Option 6: Requirement for some businesses to disclose information on certain agreements


We understand that a barrier to monitoring whether existing land agreements harm competition is the lack of information readily available about burdened and benefitted parties.

  • Improve transparency of agreements.
  • Remove one of the practical barriers to the Commission enforcing current prohibitions.
  • Provide the Commission with a more effective means of information gathering than the status quo.
  • Promote compliance with the Commerce Act.
  • Risk that the requirements could be very broad, creating unnecessary work or uncertainty for Commerce Commission and businesses.
  • To mitigate this, requirement could be targeted for example, certain sectors, dominant businesses in a sector, and /or any business with a particular type of agreement in place (for example, one which impedes the development of land or the use of a site for a competing business)
  • Complementary to other options.

Question 30

Are there particular businesses or types of agreements that you consider the information disclosure requirement should apply to? If so, what are these?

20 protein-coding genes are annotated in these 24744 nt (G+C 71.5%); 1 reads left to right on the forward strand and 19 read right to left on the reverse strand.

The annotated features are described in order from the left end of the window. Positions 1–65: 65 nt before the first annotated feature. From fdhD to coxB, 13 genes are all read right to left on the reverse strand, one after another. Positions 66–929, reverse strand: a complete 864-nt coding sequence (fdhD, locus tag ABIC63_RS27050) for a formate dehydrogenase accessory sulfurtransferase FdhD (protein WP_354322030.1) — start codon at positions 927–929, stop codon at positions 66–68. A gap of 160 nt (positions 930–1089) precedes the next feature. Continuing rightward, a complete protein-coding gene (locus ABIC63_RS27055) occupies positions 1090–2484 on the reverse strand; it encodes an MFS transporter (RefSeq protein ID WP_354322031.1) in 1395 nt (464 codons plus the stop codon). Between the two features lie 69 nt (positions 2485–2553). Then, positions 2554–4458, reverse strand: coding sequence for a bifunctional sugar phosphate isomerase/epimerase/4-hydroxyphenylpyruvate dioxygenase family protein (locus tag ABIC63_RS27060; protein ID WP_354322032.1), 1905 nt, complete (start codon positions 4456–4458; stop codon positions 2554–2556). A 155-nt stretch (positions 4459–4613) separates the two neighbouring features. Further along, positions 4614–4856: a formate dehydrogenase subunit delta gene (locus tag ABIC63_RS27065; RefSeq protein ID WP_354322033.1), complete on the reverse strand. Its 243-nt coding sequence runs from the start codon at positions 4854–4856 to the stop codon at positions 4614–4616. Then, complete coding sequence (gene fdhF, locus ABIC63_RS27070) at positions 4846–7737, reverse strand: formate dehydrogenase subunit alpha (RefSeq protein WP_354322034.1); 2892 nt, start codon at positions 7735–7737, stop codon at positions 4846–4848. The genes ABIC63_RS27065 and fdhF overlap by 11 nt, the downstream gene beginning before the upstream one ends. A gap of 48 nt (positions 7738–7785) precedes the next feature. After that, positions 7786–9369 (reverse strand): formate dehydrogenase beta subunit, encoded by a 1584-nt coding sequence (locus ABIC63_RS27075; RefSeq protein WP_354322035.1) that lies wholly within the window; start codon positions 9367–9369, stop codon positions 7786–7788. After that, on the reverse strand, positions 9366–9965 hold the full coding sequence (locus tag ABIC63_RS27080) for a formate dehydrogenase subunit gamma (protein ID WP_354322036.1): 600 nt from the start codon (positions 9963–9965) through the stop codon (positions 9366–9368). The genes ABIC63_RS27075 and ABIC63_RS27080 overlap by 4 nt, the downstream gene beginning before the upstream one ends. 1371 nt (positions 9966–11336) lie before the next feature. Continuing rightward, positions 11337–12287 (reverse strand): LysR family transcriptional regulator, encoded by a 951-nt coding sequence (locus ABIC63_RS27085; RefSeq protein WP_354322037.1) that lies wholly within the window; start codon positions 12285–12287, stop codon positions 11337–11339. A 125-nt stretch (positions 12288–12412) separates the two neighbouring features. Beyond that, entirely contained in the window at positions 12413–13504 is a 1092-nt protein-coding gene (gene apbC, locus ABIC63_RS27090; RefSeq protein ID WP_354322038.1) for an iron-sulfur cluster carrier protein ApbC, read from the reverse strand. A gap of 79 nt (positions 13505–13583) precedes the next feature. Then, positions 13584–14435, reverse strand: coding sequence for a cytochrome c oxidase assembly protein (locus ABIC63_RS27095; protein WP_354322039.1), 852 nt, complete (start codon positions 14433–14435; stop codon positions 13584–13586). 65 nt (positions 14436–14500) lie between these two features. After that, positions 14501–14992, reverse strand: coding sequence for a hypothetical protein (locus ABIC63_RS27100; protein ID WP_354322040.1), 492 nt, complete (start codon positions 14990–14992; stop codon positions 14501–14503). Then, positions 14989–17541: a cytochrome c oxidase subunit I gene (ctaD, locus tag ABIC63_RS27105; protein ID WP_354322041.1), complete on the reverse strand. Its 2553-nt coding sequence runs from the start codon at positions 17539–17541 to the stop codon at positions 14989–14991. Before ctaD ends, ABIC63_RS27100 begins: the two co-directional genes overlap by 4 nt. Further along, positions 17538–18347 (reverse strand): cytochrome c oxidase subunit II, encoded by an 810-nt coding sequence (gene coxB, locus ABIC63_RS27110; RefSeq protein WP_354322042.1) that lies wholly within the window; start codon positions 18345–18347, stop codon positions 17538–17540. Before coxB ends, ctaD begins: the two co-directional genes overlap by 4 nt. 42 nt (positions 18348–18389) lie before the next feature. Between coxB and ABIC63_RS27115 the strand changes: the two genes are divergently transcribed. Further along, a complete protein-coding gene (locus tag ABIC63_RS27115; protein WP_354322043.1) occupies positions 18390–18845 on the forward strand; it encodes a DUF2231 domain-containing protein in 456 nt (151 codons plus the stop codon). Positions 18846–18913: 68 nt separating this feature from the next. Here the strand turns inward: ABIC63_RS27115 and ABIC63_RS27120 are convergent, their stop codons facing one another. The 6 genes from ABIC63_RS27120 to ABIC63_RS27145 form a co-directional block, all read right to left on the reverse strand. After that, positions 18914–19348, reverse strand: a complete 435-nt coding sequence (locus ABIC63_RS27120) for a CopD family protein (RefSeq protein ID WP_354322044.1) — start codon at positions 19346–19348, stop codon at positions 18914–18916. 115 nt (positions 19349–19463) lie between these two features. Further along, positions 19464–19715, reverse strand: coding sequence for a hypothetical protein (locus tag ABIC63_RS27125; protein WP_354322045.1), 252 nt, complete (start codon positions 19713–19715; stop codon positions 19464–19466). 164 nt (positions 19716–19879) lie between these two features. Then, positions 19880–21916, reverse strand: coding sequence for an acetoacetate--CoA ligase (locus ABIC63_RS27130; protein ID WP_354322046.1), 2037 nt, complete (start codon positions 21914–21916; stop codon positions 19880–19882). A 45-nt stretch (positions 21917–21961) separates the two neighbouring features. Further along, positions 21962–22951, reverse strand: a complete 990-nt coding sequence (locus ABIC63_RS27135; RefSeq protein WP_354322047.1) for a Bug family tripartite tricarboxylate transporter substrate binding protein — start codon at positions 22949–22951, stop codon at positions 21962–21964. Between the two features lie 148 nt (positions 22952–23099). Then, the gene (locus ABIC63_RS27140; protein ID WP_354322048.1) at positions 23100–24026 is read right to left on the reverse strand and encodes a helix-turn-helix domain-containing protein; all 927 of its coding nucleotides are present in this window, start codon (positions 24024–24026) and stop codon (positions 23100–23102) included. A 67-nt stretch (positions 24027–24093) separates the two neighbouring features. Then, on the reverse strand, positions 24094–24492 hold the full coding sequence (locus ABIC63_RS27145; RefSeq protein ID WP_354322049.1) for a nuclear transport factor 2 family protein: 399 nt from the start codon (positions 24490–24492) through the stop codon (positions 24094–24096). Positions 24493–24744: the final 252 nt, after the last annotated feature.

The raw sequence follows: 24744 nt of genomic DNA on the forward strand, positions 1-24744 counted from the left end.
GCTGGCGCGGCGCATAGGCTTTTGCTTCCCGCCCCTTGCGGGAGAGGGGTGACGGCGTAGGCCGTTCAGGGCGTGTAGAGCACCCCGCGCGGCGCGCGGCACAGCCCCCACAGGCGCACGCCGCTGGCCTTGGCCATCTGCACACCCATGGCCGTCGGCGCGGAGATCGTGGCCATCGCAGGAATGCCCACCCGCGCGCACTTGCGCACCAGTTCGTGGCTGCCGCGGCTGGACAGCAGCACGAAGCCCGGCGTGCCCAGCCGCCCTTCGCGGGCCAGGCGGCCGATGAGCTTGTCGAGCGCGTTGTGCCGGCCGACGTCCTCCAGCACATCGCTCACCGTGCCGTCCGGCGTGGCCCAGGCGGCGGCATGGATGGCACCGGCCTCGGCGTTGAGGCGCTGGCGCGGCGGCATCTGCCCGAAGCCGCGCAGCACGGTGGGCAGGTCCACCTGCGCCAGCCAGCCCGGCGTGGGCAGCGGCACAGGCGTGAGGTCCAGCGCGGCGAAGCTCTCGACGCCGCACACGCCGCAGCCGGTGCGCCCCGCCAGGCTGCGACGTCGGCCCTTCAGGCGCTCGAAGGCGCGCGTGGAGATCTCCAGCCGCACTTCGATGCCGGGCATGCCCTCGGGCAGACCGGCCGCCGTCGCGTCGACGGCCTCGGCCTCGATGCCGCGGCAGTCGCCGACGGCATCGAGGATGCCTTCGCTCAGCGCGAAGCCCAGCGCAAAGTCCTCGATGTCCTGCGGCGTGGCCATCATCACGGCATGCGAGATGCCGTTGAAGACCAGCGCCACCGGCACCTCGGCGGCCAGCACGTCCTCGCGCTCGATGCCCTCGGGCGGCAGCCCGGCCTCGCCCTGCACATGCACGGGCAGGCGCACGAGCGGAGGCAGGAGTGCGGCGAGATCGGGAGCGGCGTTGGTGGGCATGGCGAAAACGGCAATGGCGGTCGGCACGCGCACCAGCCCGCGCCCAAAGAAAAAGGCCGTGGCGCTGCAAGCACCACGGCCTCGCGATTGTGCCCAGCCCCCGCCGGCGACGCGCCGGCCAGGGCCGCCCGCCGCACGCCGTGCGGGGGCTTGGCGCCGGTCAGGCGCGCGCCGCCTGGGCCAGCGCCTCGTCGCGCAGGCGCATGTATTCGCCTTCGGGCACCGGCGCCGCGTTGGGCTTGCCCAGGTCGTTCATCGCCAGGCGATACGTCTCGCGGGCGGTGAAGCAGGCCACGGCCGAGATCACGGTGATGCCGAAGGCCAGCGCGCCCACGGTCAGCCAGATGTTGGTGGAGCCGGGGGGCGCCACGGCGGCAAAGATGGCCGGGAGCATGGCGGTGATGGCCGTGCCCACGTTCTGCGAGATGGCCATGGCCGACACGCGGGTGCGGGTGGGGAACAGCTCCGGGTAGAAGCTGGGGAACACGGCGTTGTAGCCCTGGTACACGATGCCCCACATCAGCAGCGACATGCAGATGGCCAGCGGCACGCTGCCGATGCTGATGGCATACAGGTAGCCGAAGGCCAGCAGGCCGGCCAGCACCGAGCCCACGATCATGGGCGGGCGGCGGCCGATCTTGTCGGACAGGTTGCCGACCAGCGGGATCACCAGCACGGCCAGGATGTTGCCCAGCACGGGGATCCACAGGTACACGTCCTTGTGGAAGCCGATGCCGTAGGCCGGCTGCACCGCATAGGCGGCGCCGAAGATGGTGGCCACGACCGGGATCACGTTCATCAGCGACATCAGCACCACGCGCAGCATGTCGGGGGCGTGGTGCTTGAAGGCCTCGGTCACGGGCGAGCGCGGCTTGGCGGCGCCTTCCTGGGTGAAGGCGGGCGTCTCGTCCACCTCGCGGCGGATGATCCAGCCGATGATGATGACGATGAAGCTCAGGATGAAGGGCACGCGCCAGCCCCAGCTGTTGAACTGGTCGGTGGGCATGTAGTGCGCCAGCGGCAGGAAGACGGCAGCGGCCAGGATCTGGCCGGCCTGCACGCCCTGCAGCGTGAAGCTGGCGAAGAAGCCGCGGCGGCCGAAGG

Question 31

Do you have any other suggestions for changes we could make to make monitoring and identifying existing land agreements easier?

Options to enable voluntary compliance

Option 7: Introduce a sunset period, after which some existing agreements will be unenforceable


Many land agreements have a long duration and are likely to run well past the date by which a business will be seeing a return on its initial investment. 


Enable investment but reduce the impact land agreements have on competition once they are in place.